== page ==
Rav Lichtenstein and Intensity by Rabbi Shlomo Zuckier, Post from Facebook
When I think of Rav Aharon Lichtenstein, ztz”l, the first thing that comes to mind is his intensity. This might seem unusual, given that one usually hears about Rav Lichtenstein’s Talmudic genius, his thoroughgoing modesty, his complex worldview, and his educational methodology. But I believe all of these can only be fully appreciated from the vantage point of his intensity.
I cannot shake the image of Rav Lichtenstein in Tefillah, his booming voice echoing throughout the Beis Midrash, his eyes shut and his face knotted in deep Kavvanah in his encounter with God. We often hear about the intellectual, rationalist Rav Lichtenstein, but his religious persona, broader than any such characterization, encompassed an intensely spiritual dimension, as well.
For someone renowned for his sharp conceptual analyses (Iyyun), Rav Lichtenstein possessed a remarkable erudition and knowledge base (Bekius) within the traditional Jewish canon. In his later years, when he would consult his Sefarim to cite a relevant source, his eyesight had failed to the point where he could not read the tiny print of his worn reference Shas, and his ability to summon these sources was a testament to both his Bekius and his Anavah.
And that is not to say anything of his secular knowledge, which was impressively vast. One imagines what it might be like to have a snapshot of Rav Lichtenstein’s years in Boston, where he split his time between a PhD in literature at Harvard and advanced Talmudic studies with Rabbi Joseph B. Soloveitchik, his primary Torah teacher and future father-in-law.
For someone widely perceived as the Gedol Hador of the Modern Orthodox community, Rav Lichtenstein managed to retain a clear (and understated) sense of Anavah. For him, there was no pretense and no grandstanding; while he understood the weight of leadership placed upon him by his community, he did not allow that position to negatively affect his refined Middos and humility.
And what of his perspective on Halacha? Or, rather, perspectives on Halacha. Rav Lichtenstein was not a professional Posek, in the sense that he did not publish Teshuvos, but his Halachic decisions are known to his students and have affected generations of Posekim. He was able to incorporate a deep compassion and fundamental humanism in his Pesak, while simultaneously holding the law in the highest regard. This becomes clear when one considers Rav Lichtenstein’s personal stringencies (Chumras) in all realms of Halacha, ranging from Eruvin to Hashavas Aveidah. Both the Halachic system and its participants must be shown the utmost regard.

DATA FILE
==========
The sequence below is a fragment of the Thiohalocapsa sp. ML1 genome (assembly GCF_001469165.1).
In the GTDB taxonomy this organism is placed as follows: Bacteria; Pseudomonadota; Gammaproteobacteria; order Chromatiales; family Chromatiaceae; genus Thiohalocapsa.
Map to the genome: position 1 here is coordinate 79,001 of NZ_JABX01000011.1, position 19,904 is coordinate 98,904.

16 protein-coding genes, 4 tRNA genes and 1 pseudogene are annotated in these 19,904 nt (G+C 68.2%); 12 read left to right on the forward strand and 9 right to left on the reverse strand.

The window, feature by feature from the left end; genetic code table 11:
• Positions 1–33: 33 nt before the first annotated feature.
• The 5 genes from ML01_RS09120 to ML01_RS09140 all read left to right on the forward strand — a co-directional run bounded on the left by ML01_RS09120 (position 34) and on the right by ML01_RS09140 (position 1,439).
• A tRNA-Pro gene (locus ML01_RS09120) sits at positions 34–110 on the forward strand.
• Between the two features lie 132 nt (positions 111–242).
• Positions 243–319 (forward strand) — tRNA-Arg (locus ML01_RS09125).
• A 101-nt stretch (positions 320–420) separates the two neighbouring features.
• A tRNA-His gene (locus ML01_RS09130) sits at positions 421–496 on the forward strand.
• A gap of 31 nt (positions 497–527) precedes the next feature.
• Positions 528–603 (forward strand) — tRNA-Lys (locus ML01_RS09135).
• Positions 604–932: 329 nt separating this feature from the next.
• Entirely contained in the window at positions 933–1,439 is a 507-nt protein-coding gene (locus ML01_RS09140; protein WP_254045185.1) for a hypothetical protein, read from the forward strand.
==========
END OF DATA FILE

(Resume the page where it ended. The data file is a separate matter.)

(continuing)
For someone whose worldview integrated such complexity at every turn, Rav Lichtenstein somehow still managed to have the passion for Avodas Hashem burn within him more brightly than anyone else. The various obligations he took upon himself did not dilute but intensified one another.
How did Rav Lichtenstein succeed in living both sides of these equations, of rejecting these dichotomies? I distinctly remember, towards the beginning of my time in Yeshivat Har Etzion, Rav Lichtenstein explaining that in order to both be a serious Oved Hashem and participate in the broader world, one must redouble one’s efforts in these pursuits, to put in more hours and expend maximal toil.
In effect, then, it was Rav Lichtenstein’s intensity that allowed him to simultaneously be a rationalist and spiritual man; a Meayyen and a Baki; an expert in all Torah and the Western canon – while maintaining his humility; a Mekil and a Machmir; a complex thinker with the overarching intensity to not allow any of his multifarious commitments to waver one bit.
I was lucky enough to call Rav Lichtenstein my primary teacher (Rav Muvhak), and he has inspired me, and will continue to inspire me, to invest the greatest intensity of effort in my Avodas Hashem.
Baruch Dayyan Ha-Emes.